Tobacco use is responsible for 430,000 yearly deaths in America-which makes it the primary cause of premature and preventable fatalities, according to the Centers for Disease Control and Prevention (CDC). The U.S. also expends almost $200 billion yearly on medical expenses and lost productivity as a result of tobacco-related illnesses. Meanwhile, tobacco manufacturers continue to portray their products as harmless, and some have even alleged that tobacco consumption has health benefits.
While these health benefits cannot be verified, there is irrefutable proof of the far-reaching health detriments of tobacco, which is responsible for more deaths per year than the combined fatalities of HIV, alcohol and illegal drug use, suicides, car accidents and murders. The CDC estimates that tobacco consumption accounts for 80 to 90 percent of all lung cancer deaths, causes an assortment of other cancers, chronic lung disease, and increases the risk of developing coronary heart disease and stroke.
Compounding these health issues is the fact that cigarettes are highly addictive. Smoke Free California states "nicotine addiction has been found to be as strong as heroin and cocaine addiction." Despite a mountain of evidence identifying cigarettes as lethal poison, tobacco manufacturers initiated marketing campaigns to promote product variations as "mild," " light," "low," and a host of other titles designed to create the false perception that these cigarettes contained significantly lower amounts of toxins and were somehow less dangerous than "regular" cigarettes.
As a result, many consumers who were rightfully concerned about their health and actively trying to stop smoking were instead deceived into thinking that switching to these modified versions would allow them to continue smoking without experiencing the detrimental effects associated with regular cigarettes. The U.S. Food and Drug Administration put a halt to this deceptive advertising by demanding the removal of these misleading labels. However, tobacco companies continue to mislead the public with crafty packaging designed to dispel concerns, convert new consumers and entice those either actively involved in or contemplating a smoking cessation plan.
Although tobacco companies can no longer label their products as "light," "mild" or "low" cigarettes, they have found a way to circumvent the government's directive by using color-coded packaging. According to Gregory Connolly, a Public Health professor at Harvard University, dark colors like red and green are used for regular and menthol cigarettes; light green, blue and gold indicate light cigarettes; and ultra lights are designated by silver and orange colors. For example, cigarettes that were previously packaged in a silver box and labeled, "Ultra Light," have retained the silver packaging but are now called, "Silver Box."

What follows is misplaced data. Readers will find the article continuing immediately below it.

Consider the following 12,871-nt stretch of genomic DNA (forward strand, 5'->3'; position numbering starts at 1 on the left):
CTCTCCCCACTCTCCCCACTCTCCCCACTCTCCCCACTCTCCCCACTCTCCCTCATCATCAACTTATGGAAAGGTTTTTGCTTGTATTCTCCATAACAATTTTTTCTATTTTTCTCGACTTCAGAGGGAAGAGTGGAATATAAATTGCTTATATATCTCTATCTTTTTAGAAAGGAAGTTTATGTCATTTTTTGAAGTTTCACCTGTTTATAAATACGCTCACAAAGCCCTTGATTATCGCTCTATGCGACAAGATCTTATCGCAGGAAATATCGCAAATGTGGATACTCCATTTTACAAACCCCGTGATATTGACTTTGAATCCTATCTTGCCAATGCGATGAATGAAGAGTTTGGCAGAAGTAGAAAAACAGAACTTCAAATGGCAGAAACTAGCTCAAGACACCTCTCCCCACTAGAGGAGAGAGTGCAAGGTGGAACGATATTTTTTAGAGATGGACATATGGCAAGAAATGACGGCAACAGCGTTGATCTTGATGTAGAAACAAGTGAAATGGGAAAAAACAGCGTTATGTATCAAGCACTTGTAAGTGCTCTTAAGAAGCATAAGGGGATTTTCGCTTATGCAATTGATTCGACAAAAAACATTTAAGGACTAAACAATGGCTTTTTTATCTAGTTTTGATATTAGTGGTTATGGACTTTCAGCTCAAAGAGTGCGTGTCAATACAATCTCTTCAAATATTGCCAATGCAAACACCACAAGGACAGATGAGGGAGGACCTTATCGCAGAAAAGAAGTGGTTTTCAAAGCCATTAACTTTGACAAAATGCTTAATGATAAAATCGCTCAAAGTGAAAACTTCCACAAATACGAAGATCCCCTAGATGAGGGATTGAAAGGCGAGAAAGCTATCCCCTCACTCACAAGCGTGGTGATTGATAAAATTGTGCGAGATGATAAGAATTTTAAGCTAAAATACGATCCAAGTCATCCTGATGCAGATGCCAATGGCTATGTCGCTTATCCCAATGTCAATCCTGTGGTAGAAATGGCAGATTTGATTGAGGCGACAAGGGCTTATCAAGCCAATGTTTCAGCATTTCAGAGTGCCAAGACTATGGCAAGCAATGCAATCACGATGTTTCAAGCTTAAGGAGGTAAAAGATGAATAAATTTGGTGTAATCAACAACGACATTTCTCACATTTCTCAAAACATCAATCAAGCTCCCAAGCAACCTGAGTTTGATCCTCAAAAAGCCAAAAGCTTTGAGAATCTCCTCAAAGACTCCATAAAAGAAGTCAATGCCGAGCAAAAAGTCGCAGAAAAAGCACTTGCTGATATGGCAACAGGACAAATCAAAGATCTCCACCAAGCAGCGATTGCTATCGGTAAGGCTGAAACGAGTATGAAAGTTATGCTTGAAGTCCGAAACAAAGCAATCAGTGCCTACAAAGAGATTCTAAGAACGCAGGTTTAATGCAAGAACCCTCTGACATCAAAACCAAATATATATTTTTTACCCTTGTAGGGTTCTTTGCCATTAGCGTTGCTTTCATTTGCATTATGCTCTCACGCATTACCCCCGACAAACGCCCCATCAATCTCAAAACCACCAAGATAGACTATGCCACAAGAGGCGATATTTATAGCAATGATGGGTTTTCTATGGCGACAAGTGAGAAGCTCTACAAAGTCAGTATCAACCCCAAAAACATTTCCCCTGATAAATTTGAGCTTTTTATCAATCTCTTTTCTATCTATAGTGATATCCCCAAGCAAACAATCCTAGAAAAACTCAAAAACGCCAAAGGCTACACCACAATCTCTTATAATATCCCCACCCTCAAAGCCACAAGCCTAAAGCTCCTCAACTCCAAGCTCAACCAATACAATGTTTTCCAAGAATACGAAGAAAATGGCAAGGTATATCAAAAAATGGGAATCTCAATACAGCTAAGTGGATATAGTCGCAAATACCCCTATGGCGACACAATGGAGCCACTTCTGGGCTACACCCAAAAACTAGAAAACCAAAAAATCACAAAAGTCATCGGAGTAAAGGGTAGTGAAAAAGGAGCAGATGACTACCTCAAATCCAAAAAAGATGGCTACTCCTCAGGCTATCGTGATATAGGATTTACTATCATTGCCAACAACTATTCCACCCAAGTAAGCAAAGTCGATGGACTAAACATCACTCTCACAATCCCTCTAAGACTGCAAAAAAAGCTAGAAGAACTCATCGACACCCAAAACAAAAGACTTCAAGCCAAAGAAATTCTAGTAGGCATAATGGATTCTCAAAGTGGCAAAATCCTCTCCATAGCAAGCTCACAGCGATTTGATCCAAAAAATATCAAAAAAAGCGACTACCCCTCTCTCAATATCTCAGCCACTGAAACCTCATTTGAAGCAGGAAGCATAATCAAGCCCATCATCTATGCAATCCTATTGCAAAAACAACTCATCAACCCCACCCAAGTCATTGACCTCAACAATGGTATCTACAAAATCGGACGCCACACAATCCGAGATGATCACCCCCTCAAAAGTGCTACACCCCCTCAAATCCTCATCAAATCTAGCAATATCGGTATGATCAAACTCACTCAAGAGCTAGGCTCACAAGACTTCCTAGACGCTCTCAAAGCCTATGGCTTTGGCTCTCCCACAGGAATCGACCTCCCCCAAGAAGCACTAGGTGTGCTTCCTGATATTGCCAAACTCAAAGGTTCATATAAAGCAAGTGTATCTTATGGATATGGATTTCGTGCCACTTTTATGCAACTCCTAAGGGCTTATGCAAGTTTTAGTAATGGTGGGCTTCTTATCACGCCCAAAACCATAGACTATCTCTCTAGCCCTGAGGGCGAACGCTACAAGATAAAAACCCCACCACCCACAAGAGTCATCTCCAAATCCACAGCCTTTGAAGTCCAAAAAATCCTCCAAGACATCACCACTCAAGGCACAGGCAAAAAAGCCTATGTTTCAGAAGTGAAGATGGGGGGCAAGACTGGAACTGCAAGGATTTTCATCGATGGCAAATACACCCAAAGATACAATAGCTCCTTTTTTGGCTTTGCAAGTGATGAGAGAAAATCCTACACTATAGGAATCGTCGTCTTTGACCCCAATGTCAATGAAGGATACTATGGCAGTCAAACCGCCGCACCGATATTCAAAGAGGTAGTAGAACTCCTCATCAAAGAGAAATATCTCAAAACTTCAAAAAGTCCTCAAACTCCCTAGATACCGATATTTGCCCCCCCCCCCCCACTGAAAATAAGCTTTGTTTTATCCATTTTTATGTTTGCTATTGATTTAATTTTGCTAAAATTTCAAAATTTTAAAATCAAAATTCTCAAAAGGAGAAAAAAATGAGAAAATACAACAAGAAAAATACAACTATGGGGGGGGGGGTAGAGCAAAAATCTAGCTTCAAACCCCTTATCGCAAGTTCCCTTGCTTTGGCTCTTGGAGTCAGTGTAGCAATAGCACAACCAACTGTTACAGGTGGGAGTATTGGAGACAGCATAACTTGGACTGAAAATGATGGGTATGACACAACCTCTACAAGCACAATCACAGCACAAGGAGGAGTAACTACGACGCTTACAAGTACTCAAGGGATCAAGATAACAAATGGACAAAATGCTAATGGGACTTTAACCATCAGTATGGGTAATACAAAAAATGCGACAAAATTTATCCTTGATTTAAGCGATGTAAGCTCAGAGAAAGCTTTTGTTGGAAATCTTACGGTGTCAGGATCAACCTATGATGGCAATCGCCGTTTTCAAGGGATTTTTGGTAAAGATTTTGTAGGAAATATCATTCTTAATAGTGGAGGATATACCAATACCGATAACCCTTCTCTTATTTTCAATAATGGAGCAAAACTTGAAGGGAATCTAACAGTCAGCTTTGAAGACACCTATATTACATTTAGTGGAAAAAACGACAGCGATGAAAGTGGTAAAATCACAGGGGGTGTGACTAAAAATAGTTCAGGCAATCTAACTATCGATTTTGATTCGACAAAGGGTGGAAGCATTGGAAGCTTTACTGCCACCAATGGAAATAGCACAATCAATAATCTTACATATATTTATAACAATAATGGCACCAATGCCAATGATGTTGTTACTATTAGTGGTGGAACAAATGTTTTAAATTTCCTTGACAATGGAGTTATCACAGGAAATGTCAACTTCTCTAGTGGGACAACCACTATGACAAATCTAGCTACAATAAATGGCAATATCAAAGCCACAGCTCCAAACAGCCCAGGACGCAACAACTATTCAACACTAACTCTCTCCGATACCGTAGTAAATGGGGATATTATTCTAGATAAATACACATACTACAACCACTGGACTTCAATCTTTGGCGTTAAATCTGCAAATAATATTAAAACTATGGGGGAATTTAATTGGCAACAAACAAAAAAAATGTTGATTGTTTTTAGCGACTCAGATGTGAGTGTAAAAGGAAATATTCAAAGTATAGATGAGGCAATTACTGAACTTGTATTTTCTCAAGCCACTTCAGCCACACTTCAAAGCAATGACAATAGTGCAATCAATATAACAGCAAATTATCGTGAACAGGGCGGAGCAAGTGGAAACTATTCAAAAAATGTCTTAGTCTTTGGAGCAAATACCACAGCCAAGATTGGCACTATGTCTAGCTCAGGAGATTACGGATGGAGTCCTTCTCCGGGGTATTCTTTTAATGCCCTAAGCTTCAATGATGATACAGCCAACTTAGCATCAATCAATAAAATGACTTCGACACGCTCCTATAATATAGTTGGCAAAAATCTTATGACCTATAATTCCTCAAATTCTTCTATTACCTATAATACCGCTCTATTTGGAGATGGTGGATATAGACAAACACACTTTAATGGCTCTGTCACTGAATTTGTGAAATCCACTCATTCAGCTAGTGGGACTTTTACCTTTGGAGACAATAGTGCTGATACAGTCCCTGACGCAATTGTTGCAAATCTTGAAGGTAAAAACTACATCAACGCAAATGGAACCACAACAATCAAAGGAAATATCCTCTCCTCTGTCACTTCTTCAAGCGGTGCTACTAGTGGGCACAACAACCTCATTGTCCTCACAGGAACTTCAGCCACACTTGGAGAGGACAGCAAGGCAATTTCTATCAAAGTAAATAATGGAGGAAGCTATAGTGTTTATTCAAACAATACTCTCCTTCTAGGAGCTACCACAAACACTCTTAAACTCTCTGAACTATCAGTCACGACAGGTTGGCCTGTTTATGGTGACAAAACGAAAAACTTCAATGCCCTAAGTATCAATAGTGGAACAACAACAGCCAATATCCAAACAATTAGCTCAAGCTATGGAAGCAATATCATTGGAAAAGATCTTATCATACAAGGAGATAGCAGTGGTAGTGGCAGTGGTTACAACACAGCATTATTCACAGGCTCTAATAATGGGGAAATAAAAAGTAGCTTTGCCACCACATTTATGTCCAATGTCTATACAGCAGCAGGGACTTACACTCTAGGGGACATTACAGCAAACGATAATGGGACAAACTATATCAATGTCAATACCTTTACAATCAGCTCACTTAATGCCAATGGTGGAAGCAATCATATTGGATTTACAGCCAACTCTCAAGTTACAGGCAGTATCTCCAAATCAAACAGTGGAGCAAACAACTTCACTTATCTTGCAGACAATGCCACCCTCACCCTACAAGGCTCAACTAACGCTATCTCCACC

Consumers who routinely purchase cigarettes can immediately recognize their favorite brands by the color-coding, and they still associate these colors with the labels they grew accustomed to. And by using color-coded packaging, tobacco companies are evading the government's directive by continuing to imply that some cigarettes are lighter and milder and thus less potent or harmful--than others.
In an article by Rita Rubin in USA Today, one tobacco official asserted that the different designations ensure consumers can select the product that appeals to their taste buds, and stated that adult smokers know there is no such thing as a "safe" cigarette. However, studies by the Roswell Park Cancer Center reveal that over half of the smoking populace believe that consuming full-flavored or high-tar cigarettes doubles their health risk.
However, the false sense of security generated by deceptive packaging may put health-conscious smokers at greater risk. Professor Gregory Connolly of Harvard warns that light cigarettes have a unique taste because of a different filtering process and the inclusion of additional ingredients. People who smoke these types of cigarettes tend to inhale more smoke to meet their craving for nicotine, and they also smoke a larger quantity of cigarettes, which actually puts them in greater danger of developing health problems.
Don't be fooled by the deceptive packaging tactics of the tobacco industry. A study by the European Journal of Public Health found that consumers think packages designed as "silver," "gold" or "smooth" are less addictive, making it easier for them to quit smoking. However, regardless of the labels and colors manufacturers use, all cigarettes are addictive, toxic and costly. A staggering $12 billion a year is spent on marketing cigarettes in the United States, and consumers respond with $83 billion in yearly purchases. You can help stop the tobacco industry's return on investment by refusing to consume their poisonous products.